Technological limitations made a narrowly focused consulting model the only viable option at the time. It took expert analysts a great deal of time to go through financial filings and manually make adjustments to convert GAAP earnings into economic earnings, EVA, CFROI, or whatever they wanted to name the metric. As a result, firms developed opaque, proprietary metrics that they offered solely to consulting clients. When the euphoria of the tech bubble made fundamental diligence seem unnecessary, few companies were willing to pay for these expensive consultants anymore.
As ROIC and economic earnings were pushed to the side, easier-to-measure Total Shareholder Return arose as the primary goal for boards and executives. Instead of focusing on the underlying business, companies made their stock price the key barometer of success. ISS fed into this trend by advocating for companies to link executive compensation to TSR. Between 2004 and 2013, the number of companies using TSR as a performance metric doubled.
Now, however, the tide is shifting back towards fundamental diligence. High profile blowups such as Valeant (VRX) showed what can happen when executives try to pump up the stock price without accountability for capital stewardship and the long-term health of the business. Academic research shows that TSR does a poor job of aligning executives with shareholder interests.
In addition, some of the technological limitations that once held back mass production of financial models have been overcome. Machines can automate significant portions of the modeling process, which allows EVA Dimensions to calculate EVA and a variety of other metrics for 12,000 companies. Now that ROIC-based metrics are available at scale, no one has an excuse to ignore them.
The Problem: Garbage In Garbage Out
Calculating better metrics is only half the battle. As financial institutions re-engage with high quality fundamental analysis, they will also focus on the quality of the data and models used to produce key metrics.
Simply running a traditional data feed, like Compustat, through a large number of models does not constitute diligence. Traditional data feed providers leverage thousands of human data gatherers, usually in 3rd world countries, to manually collect financial data from financial filings. Not only is this process out of date, it is also slower, less comprehensive and prone to error.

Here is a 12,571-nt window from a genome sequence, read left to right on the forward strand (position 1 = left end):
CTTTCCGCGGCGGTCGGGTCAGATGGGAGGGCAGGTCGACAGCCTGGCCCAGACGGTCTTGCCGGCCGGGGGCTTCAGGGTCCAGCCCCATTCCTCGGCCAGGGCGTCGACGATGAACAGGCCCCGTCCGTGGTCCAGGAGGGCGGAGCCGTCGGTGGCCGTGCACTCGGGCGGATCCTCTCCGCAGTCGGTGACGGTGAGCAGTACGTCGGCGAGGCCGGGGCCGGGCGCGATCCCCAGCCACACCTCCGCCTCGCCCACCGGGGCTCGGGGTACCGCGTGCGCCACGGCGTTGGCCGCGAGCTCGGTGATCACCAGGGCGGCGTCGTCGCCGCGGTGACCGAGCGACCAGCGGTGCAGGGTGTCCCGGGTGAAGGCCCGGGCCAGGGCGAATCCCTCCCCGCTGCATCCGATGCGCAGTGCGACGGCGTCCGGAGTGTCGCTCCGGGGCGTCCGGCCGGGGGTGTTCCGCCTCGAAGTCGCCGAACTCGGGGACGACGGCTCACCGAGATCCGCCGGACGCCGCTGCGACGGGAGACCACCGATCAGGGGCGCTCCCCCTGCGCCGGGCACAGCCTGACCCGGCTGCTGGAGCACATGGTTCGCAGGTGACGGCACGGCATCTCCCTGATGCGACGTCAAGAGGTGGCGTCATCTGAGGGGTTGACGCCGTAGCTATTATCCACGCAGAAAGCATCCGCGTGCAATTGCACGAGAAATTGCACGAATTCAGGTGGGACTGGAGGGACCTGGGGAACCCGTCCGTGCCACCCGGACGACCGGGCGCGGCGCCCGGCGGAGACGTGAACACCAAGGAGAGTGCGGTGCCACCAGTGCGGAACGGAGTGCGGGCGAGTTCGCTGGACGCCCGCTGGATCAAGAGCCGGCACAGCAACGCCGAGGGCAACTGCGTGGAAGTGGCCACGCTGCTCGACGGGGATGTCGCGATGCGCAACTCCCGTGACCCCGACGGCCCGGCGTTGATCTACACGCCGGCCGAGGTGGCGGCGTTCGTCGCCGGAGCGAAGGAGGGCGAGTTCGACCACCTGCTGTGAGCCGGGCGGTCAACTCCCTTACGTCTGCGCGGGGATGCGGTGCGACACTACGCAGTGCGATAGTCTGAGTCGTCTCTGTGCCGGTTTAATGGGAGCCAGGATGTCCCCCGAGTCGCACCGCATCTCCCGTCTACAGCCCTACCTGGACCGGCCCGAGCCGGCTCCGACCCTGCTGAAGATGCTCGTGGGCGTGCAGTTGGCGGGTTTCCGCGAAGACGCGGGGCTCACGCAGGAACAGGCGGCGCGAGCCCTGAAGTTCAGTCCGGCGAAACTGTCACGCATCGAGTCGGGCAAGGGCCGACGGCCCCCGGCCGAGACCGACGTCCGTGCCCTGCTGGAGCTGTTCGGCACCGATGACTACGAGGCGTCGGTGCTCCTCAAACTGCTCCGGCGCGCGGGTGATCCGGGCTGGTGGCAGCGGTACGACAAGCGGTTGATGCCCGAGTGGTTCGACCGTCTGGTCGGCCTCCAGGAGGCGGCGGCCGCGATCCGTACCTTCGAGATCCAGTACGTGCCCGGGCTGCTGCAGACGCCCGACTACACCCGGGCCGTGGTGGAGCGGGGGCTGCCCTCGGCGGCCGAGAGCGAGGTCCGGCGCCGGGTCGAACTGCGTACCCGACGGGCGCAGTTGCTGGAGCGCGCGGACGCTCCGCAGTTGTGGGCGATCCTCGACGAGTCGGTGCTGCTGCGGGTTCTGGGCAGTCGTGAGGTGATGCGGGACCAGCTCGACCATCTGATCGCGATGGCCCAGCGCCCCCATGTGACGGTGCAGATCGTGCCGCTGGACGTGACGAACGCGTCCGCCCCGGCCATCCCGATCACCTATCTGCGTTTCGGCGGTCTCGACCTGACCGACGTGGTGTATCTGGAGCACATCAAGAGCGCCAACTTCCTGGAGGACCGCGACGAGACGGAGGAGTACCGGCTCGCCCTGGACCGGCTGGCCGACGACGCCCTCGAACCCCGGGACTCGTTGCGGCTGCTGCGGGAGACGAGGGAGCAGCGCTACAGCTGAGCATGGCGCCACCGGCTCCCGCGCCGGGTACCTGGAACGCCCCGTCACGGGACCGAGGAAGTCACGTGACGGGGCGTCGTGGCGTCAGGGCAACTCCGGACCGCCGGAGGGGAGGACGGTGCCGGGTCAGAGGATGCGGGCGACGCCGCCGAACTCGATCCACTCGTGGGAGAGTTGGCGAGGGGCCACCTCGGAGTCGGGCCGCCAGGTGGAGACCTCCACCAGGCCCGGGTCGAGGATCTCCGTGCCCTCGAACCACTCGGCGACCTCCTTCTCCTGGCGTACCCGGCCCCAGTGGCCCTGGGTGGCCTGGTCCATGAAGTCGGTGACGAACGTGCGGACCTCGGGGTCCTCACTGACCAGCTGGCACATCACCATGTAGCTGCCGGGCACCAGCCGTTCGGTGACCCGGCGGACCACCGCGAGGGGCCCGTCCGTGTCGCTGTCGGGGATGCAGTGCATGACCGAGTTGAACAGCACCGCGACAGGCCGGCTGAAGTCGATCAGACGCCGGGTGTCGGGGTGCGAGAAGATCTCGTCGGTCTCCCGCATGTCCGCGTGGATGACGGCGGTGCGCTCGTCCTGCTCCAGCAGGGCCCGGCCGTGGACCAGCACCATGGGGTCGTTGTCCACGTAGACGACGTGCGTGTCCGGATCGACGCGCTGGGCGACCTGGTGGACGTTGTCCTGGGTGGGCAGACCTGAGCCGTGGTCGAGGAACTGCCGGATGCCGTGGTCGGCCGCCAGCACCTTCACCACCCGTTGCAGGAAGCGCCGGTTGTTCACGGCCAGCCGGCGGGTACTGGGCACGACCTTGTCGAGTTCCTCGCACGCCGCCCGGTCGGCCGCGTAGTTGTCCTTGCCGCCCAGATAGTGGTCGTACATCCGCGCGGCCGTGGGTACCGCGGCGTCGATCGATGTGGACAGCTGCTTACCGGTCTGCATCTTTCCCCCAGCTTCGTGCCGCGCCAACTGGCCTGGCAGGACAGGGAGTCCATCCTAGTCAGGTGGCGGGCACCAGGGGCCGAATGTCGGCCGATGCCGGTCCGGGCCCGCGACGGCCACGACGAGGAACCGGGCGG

As we’ve written about in our recent series on artificial intelligence in finance, the combination of human expertise and computerized processing power can radically improve the quality of fundamental research.
The Answer: Real Diligence Means High-Quality Data
The latest in technology allows for more efficient and accurate collection and modeling of financial data, which provides far higher quality fundamental analytics as demonstrated in the recent Ernst & Young white paper, “Getting ROIC Right”.
The term for this new data collection and modeling technology is Robo-Analyst. Harvard Business School features the powerful impact of research automation technology in the case New Constructs: Disrupting Fundamental Analysis with Robo-Analysts.
A Robo-Analyst employs machine learning to constantly improve its capabilities based on the input of expert analysts. In addition to gathering all the data that the traditional firms get from financial statements, it also finds hidden items in the footnotes and MD&A. By utilizing a more comprehensive data set, it provides meaningfully superior calculations of ROIC and economic earnings.
Research automation not only allows for more diligence, but it also allows for superior diligence. Companies such as BlackRock (BLK) and UBS (UBS) have invested heavily in artificial intelligence capabilities to improve their efficiency and generate superior returns.
ISS’s acquisition of EVA Dimensions serves to validate and reinforce the move to embrace technology-driven fundamental diligence. Companies such as BlackRock and UBS get first-mover advantage for leading the charge. Other firms risk reputational damage if they do not follow suit.
This article originally published on April 4, 2018.
Disclosure: David Trainer and Sam McBride receive no compensation to write about any specific stock, sector, style, or theme.